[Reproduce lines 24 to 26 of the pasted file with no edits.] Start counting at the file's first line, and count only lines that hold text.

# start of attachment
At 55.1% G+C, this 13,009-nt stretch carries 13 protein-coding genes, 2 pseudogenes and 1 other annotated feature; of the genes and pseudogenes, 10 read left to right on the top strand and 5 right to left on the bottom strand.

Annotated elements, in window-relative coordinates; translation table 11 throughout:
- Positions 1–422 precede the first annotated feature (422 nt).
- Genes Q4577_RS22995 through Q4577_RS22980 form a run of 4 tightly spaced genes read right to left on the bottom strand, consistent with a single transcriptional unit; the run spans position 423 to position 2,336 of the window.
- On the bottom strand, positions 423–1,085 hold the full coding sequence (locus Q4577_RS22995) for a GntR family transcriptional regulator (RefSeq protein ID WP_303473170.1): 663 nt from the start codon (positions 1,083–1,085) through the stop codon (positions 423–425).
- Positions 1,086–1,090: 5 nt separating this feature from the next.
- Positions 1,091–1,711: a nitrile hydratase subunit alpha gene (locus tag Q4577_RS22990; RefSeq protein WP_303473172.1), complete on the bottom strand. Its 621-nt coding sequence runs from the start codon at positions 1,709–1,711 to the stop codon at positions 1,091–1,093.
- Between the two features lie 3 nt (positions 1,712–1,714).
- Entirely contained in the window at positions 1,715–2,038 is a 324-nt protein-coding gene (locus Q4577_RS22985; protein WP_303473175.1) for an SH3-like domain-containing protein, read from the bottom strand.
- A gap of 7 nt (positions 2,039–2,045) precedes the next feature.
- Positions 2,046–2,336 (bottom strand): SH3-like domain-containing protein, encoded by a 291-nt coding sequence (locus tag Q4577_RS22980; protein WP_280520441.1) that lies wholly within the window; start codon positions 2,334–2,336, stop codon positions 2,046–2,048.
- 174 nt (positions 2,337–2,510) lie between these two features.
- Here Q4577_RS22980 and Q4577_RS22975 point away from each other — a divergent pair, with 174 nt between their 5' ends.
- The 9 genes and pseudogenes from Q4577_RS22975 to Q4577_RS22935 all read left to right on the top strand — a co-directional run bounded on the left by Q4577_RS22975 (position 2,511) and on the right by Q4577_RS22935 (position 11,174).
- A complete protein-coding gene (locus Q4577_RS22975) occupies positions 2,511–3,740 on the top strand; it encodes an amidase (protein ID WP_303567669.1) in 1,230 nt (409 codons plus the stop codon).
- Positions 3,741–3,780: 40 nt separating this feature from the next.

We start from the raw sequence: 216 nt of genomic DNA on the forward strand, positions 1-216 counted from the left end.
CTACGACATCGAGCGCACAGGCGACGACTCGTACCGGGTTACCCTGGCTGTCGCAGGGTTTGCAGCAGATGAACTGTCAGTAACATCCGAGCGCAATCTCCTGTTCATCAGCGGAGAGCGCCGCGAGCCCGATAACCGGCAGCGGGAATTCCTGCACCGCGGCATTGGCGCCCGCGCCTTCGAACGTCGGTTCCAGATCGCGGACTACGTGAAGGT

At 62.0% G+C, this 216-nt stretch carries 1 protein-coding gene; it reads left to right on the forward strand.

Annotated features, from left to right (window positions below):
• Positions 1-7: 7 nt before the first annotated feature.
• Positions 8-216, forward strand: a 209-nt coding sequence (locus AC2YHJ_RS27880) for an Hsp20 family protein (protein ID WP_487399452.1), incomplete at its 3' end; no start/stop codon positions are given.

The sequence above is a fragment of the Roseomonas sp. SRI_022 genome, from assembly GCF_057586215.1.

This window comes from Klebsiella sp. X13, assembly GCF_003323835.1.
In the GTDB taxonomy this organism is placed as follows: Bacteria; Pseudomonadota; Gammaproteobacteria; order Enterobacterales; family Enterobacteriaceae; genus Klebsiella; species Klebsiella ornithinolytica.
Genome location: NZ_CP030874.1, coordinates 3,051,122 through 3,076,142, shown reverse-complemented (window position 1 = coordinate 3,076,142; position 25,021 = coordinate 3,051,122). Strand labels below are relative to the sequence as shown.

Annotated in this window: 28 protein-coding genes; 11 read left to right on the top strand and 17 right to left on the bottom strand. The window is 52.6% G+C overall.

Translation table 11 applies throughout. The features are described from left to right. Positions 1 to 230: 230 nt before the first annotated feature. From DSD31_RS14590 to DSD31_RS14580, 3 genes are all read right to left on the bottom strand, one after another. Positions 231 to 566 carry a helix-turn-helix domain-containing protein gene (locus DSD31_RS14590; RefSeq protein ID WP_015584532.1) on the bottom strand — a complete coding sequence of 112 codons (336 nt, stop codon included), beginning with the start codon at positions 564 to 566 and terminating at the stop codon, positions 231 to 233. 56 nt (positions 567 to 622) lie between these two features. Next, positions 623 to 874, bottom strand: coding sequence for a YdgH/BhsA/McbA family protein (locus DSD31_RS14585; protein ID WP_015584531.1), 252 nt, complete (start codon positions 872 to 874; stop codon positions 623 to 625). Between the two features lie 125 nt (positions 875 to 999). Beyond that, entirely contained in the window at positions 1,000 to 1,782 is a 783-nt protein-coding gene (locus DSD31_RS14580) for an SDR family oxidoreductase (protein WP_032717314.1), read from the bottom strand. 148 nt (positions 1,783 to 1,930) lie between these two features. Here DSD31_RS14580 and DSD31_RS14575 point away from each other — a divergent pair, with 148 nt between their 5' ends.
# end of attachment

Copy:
This window comes from Klebsiella sp. X13, assembly GCF_003323835.1.
In the GTDB taxonomy this organism is placed as follows: Bacteria; Pseudomonadota; Gammaproteobacteria; order Enterobacterales; family Enterobacteriaceae; genus Klebsiella; species Klebsiella ornithinolytica.
Genome location: NZ_CP030874.1, coordinates 3,051,122 through 3,076,142, shown reverse-complemented (window position 1 = coordinate 3,076,142; position 25,021 = coordinate 3,051,122). Strand labels below are relative to the sequence as shown.